Minutes after Mr. Floyd was taken away in an ambulance, Mr. Chauvin told a supervisor that police officers “had to hold the guy down” because he would not stay in the back of a police car and “was going crazy,” according to new body camera footage played in court.

The supervisor, Sgt. David Pleoger, testified that Mr. Chauvin had not mentioned applying pressure to Mr. Floyd’s neck until later, when they arrived at a nearby hospital and learned that Mr. Floyd was not doing well. Sergeant Pleoger, who has since retired, said that based on body camera videos from the scene, he thought the police officers should have stopped holding Mr. Floyd down once he became unresponsive.

“When Mr. Floyd was no longer offering up any resistance to the officers, they could have ended their restraint,” Sergeant Pleoger said.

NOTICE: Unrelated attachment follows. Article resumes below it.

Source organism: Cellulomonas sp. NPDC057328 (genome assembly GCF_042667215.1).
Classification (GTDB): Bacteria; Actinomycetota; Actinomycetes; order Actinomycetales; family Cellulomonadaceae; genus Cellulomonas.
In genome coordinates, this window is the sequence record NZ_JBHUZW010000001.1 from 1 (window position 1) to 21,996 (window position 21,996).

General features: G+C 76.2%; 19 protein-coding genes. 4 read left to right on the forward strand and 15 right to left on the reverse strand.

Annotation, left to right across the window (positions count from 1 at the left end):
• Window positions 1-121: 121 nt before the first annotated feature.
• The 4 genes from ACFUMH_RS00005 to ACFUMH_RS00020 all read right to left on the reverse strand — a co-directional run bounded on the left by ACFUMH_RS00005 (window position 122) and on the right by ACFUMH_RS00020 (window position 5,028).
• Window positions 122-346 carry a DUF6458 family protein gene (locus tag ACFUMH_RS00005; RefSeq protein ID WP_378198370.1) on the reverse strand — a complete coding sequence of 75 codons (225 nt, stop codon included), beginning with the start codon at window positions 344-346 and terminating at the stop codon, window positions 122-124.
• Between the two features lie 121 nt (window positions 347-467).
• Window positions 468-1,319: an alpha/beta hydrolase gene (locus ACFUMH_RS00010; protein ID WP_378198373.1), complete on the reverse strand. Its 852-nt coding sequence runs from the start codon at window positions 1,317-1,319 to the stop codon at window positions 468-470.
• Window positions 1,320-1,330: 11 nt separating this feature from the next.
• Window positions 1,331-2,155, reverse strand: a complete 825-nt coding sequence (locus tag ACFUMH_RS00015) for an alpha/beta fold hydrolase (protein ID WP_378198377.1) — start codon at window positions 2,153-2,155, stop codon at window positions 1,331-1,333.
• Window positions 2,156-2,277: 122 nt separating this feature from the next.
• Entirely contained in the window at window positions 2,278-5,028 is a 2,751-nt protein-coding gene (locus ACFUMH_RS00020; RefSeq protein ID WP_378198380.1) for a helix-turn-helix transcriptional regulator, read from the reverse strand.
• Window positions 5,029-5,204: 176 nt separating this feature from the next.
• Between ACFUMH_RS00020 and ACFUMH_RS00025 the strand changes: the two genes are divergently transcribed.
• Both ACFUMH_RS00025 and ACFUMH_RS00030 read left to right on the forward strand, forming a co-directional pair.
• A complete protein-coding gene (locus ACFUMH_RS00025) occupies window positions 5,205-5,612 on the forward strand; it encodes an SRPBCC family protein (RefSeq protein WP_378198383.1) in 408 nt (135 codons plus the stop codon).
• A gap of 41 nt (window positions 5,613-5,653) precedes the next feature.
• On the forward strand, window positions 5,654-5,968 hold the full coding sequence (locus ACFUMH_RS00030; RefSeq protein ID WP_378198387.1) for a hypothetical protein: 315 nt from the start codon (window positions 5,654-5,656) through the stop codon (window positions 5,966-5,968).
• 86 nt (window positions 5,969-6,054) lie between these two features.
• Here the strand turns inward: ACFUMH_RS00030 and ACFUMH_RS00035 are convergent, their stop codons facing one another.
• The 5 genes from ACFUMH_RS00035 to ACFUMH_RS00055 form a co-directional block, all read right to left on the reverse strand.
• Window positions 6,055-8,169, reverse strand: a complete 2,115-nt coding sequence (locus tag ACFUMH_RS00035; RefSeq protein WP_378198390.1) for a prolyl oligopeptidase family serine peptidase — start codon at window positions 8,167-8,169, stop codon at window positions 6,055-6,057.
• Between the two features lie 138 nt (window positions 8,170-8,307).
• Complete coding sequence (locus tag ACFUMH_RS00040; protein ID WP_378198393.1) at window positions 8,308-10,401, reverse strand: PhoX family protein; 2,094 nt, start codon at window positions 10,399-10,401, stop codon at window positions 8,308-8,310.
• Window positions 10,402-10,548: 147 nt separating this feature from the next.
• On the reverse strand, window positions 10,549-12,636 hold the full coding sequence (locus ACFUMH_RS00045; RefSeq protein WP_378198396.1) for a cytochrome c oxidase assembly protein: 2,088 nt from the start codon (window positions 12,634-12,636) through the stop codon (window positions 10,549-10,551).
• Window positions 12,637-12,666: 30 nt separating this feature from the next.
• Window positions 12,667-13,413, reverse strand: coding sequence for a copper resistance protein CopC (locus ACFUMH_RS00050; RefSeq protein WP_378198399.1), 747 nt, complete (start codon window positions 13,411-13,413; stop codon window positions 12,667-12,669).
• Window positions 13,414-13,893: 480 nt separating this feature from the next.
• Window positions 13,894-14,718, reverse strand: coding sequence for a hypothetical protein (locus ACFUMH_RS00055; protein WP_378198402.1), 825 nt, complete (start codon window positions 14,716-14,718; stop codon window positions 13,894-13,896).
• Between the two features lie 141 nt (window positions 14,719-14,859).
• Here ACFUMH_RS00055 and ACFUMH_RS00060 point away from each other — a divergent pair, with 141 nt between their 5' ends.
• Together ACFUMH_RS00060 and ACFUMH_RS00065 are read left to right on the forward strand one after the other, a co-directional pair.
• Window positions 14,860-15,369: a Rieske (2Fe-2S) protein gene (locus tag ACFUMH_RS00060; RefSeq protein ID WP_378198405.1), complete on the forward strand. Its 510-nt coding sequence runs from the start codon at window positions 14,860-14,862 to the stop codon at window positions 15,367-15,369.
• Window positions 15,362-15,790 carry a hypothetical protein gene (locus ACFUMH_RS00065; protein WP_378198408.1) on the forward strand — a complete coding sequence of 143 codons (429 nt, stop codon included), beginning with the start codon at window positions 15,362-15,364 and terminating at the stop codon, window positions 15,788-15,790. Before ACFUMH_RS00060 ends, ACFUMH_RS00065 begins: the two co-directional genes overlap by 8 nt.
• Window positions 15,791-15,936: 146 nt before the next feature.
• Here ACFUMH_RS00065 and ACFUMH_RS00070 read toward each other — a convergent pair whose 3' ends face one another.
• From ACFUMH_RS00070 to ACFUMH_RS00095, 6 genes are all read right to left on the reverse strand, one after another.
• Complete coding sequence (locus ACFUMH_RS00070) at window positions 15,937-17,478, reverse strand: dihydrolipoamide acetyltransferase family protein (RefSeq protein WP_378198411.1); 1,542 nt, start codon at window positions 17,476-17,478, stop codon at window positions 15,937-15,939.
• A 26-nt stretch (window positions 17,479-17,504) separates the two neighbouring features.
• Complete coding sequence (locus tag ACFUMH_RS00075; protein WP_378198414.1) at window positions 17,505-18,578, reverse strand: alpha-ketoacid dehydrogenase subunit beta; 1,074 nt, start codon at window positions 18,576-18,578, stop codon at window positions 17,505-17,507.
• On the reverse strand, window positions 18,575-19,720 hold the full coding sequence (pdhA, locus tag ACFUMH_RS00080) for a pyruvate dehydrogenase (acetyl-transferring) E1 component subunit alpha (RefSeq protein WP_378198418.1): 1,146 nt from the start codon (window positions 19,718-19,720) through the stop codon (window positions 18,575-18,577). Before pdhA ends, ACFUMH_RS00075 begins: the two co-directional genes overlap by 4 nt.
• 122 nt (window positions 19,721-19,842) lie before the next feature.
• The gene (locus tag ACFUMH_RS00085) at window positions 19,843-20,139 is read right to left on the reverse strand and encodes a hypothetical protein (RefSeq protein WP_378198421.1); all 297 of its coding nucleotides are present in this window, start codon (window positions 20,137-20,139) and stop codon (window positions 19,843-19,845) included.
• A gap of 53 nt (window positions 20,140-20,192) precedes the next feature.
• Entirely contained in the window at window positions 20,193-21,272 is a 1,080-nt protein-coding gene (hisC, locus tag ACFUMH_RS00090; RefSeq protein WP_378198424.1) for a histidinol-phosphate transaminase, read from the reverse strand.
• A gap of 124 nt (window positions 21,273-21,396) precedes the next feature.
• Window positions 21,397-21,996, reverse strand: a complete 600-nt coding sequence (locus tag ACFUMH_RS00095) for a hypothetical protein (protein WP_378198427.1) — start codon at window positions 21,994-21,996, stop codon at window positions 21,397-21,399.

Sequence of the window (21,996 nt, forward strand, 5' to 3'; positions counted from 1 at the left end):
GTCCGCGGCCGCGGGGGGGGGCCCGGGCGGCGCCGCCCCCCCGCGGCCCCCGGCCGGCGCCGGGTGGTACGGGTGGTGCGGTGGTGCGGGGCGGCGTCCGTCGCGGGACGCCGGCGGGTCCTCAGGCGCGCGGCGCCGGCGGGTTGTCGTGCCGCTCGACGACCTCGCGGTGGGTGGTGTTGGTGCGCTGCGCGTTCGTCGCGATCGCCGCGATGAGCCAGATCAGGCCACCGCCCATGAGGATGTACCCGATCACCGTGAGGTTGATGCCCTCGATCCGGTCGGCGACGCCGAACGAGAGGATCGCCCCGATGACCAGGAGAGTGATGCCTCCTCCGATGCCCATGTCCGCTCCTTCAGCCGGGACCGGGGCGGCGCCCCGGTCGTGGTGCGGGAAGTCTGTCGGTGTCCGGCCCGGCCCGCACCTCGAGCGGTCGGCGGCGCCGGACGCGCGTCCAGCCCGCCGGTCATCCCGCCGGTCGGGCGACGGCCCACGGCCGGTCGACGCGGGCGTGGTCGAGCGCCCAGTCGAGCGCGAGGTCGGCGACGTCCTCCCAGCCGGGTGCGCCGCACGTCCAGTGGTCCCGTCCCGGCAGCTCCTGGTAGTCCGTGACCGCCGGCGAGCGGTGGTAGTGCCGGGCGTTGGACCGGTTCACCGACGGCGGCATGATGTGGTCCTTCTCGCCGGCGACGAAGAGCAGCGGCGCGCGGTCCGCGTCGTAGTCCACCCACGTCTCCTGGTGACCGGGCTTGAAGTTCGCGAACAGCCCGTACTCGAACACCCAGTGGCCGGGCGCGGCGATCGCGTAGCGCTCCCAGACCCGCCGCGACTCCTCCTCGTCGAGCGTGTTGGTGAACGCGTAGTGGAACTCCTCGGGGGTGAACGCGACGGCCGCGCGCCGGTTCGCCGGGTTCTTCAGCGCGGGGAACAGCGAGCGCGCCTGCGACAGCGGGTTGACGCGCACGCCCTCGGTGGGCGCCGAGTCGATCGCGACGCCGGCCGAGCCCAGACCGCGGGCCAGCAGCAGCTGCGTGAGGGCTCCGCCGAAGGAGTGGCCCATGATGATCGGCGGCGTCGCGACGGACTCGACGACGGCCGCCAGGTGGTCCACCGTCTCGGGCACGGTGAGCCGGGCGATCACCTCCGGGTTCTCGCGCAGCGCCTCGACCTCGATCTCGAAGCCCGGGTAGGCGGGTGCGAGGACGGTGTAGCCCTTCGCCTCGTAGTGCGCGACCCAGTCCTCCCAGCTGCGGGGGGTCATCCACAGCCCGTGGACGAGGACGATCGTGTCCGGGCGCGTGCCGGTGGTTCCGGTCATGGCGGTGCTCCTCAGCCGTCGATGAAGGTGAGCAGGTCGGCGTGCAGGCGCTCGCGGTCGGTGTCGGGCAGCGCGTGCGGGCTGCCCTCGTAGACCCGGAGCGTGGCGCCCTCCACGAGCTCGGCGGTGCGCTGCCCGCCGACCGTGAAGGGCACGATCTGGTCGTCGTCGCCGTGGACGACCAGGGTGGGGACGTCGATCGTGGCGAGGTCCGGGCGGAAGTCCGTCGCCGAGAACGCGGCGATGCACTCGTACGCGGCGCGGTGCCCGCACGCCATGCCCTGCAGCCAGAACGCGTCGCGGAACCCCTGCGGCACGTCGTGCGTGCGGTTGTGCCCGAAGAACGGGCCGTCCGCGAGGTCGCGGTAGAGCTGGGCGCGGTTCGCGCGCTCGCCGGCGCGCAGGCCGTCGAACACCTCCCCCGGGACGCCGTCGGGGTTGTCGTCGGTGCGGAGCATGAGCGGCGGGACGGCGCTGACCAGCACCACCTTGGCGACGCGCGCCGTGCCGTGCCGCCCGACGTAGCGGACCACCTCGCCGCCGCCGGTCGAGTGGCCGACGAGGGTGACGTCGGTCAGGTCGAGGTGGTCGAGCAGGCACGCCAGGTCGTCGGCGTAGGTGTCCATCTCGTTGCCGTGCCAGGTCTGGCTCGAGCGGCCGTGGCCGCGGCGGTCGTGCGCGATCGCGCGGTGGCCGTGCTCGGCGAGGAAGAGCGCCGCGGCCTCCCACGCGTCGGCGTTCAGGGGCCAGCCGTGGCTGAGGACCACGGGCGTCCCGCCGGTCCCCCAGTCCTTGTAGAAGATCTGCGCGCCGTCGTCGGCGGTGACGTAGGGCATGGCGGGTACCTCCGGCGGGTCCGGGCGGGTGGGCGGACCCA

In the earlier testimony, Ms. Ross also said that Mr. Floyd referred to her and his own mother, who died in 2018, by the same nickname: “Mama.” Mr. Floyd had called out for “Mama” as Mr. Chauvin knelt on his neck before his death.

Mr. Floyd had moved to Minneapolis from Houston looking for a fresh start, but after his mother died, Ms. Ross said, he changed. “He seemed like a shell of himself,” she said. “Like he was broken. He seemed so sad. He didn’t have the same kind of bounce that he had.”

On Thursday, jurors heard not only about Mr. Floyd’s struggle with drugs, but also details about his relationship with Ms. Ross.

She first met him at a Salvation Army homeless shelter where Mr. Floyd worked as a security guard. One night, he saw her waiting in the lobby to talk with the father of her two children about the birthday of one of their sons. Mr. Floyd sensed that she was upset.

“He was like, ‘Sis, you OK, sis?’” Ms. Ross recounted. He told her she was not OK.

“He said, ‘Can I pray with you?’”

“This kind person just to come up to me, and say can I pray with you, when I felt alone in this lobby,” she said. “It was so sweet at the time. I had lost faith in God.”

Tim Arango reported from Minneapolis, Nicholas Bogel-Burroughs from New York and Julie Bosman from Chicago.

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